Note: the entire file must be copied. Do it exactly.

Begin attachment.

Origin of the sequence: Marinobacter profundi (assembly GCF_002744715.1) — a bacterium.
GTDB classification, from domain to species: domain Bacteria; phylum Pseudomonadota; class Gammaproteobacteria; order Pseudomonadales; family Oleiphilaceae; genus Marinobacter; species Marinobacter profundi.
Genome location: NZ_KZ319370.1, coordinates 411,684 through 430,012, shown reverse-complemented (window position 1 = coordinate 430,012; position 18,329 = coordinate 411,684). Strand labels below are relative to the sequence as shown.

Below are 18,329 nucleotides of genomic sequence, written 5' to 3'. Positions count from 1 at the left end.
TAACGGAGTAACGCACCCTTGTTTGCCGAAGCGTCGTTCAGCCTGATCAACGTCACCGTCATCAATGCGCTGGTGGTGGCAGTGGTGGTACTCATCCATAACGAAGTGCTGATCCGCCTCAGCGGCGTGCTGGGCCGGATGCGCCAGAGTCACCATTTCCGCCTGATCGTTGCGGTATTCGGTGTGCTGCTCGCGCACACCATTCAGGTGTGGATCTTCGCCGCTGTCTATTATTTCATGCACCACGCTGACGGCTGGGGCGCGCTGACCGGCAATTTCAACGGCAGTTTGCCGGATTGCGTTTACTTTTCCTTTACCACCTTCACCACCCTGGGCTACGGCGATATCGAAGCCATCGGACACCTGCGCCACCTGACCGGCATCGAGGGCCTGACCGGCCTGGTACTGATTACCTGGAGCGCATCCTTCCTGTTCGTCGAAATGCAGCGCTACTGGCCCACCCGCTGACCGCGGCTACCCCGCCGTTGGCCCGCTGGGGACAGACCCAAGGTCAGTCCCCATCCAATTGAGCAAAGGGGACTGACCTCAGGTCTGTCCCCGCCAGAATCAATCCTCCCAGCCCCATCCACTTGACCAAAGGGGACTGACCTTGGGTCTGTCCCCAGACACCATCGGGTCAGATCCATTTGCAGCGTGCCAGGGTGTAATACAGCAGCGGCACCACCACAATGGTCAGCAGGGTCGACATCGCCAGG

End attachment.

Origin of the sequence: Marinobacter profundi (assembly GCF_002744715.1) — a bacterium.
GTDB classification, from domain to species: domain Bacteria; phylum Pseudomonadota; class Gammaproteobacteria; order Pseudomonadales; family Oleiphilaceae; genus Marinobacter; species Marinobacter profundi.
Genome location: NZ_KZ319370.1, coordinates 411,684 through 430,012, shown reverse-complemented (window position 1 = coordinate 430,012; position 18,329 = coordinate 411,684). Strand labels below are relative to the sequence as shown.

Below are 18,329 nucleotides of genomic sequence, written 5' to 3'. Positions count from 1 at the left end.
TAACGGAGTAACGCACCCTTGTTTGCCGAAGCGTCGTTCAGCCTGATCAACGTCACCGTCATCAATGCGCTGGTGGTGGCAGTGGTGGTACTCATCCATAACGAAGTGCTGATCCGCCTCAGCGGCGTGCTGGGCCGGATGCGCCAGAGTCACCATTTCCGCCTGATCGTTGCGGTATTCGGTGTGCTGCTCGCGCACACCATTCAGGTGTGGATCTTCGCCGCTGTCTATTATTTCATGCACCACGCTGACGGCTGGGGCGCGCTGACCGGCAATTTCAACGGCAGTTTGCCGGATTGCGTTTACTTTTCCTTTACCACCTTCACCACCCTGGGCTACGGCGATATCGAAGCCATCGGACACCTGCGCCACCTGACCGGCATCGAGGGCCTGACCGGCCTGGTACTGATTACCTGGAGCGCATCCTTCCTGTTCGTCGAAATGCAGCGCTACTGGCCCACCCGCTGACCGCGGCTACCCCGCCGTTGGCCCGCTGGGGACAGACCCAAGGTCAGTCCCCATCCAATTGAGCAAAGGGGACTGACCTCAGGTCTGTCCCCGCCAGAATCAATCCTCCCAGCCCCATCCACTTGACCAAAGGGGACTGACCTTGGGTCTGTCCCCAGACACCATCGGGTCAGATCCATTTGCAGCGTGCCAGGGTGTAATACAGCAGCGGCACCACCACAATGGTCAGCAGGGTCGACATCGCCAGG